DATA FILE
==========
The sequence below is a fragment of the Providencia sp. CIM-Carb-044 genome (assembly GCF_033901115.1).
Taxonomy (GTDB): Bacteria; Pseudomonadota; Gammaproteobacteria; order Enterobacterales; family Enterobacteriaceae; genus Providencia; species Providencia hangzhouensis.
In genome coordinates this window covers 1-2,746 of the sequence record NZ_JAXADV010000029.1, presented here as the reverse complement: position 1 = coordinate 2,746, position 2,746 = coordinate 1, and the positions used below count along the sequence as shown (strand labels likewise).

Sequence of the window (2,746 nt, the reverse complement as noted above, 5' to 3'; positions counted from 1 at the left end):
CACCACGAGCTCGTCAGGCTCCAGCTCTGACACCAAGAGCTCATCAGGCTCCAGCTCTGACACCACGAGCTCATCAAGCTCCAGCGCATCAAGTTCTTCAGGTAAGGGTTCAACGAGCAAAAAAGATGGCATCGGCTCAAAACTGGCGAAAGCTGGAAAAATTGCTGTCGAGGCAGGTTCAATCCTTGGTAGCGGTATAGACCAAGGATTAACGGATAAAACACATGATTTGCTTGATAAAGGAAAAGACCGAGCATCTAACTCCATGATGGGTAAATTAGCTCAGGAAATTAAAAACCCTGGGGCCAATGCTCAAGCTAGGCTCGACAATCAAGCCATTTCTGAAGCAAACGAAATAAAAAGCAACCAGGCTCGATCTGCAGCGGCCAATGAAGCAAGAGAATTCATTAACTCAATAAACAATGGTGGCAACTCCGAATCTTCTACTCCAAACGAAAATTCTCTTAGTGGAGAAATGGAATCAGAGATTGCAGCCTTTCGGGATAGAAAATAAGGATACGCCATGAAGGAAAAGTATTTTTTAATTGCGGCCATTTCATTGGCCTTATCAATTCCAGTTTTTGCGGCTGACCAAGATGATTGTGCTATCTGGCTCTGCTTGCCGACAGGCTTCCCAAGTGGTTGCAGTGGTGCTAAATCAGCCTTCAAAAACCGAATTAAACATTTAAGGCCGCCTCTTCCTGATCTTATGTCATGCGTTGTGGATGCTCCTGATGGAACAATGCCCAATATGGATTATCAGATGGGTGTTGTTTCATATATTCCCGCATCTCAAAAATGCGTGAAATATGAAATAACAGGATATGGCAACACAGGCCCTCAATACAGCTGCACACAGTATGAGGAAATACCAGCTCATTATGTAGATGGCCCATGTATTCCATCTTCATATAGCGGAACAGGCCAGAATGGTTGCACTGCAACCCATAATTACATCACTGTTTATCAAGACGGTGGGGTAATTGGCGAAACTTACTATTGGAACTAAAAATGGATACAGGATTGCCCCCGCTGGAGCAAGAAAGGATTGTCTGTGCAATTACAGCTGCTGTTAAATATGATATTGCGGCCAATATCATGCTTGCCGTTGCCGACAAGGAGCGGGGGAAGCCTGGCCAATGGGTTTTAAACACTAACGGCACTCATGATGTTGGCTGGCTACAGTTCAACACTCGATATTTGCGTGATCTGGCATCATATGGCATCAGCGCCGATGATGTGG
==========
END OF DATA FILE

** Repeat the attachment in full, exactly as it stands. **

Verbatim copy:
The sequence below is a fragment of the Providencia sp. CIM-Carb-044 genome (assembly GCF_033901115.1).
Taxonomy (GTDB): Bacteria; Pseudomonadota; Gammaproteobacteria; order Enterobacterales; family Enterobacteriaceae; genus Providencia; species Providencia hangzhouensis.
In genome coordinates this window covers 1-2,746 of the sequence record NZ_JAXADV010000029.1, presented here as the reverse complement: position 1 = coordinate 2,746, position 2,746 = coordinate 1, and the positions used below count along the sequence as shown (strand labels likewise).

Sequence of the window (2,746 nt, the reverse complement as noted above, 5' to 3'; positions counted from 1 at the left end):
CACCACGAGCTCGTCAGGCTCCAGCTCTGACACCAAGAGCTCATCAGGCTCCAGCTCTGACACCACGAGCTCATCAAGCTCCAGCGCATCAAGTTCTTCAGGTAAGGGTTCAACGAGCAAAAAAGATGGCATCGGCTCAAAACTGGCGAAAGCTGGAAAAATTGCTGTCGAGGCAGGTTCAATCCTTGGTAGCGGTATAGACCAAGGATTAACGGATAAAACACATGATTTGCTTGATAAAGGAAAAGACCGAGCATCTAACTCCATGATGGGTAAATTAGCTCAGGAAATTAAAAACCCTGGGGCCAATGCTCAAGCTAGGCTCGACAATCAAGCCATTTCTGAAGCAAACGAAATAAAAAGCAACCAGGCTCGATCTGCAGCGGCCAATGAAGCAAGAGAATTCATTAACTCAATAAACAATGGTGGCAACTCCGAATCTTCTACTCCAAACGAAAATTCTCTTAGTGGAGAAATGGAATCAGAGATTGCAGCCTTTCGGGATAGAAAATAAGGATACGCCATGAAGGAAAAGTATTTTTTAATTGCGGCCATTTCATTGGCCTTATCAATTCCAGTTTTTGCGGCTGACCAAGATGATTGTGCTATCTGGCTCTGCTTGCCGACAGGCTTCCCAAGTGGTTGCAGTGGTGCTAAATCAGCCTTCAAAAACCGAATTAAACATTTAAGGCCGCCTCTTCCTGATCTTATGTCATGCGTTGTGGATGCTCCTGATGGAACAATGCCCAATATGGATTATCAGATGGGTGTTGTTTCATATATTCCCGCATCTCAAAAATGCGTGAAATATGAAATAACAGGATATGGCAACACAGGCCCTCAATACAGCTGCACACAGTATGAGGAAATACCAGCTCATTATGTAGATGGCCCATGTATTCCATCTTCATATAGCGGAACAGGCCAGAATGGTTGCACTGCAACCCATAATTACATCACTGTTTATCAAGACGGTGGGGTAATTGGCGAAACTTACTATTGGAACTAAAAATGGATACAGGATTGCCCCCGCTGGAGCAAGAAAGGATTGTCTGTGCAATTACAGCTGCTGTTAAATATGATATTGCGGCCAATATCATGCTTGCCGTTGCCGACAAGGAGCGGGGGAAGCCTGGCCAATGGGTTTTAAACACTAACGGCACTCATGATGTTGGCTGGCTACAGTTCAACACTCGATATTTGCGTGATCTGGCATCATATGGCATCAGCGCCGATGATGTGG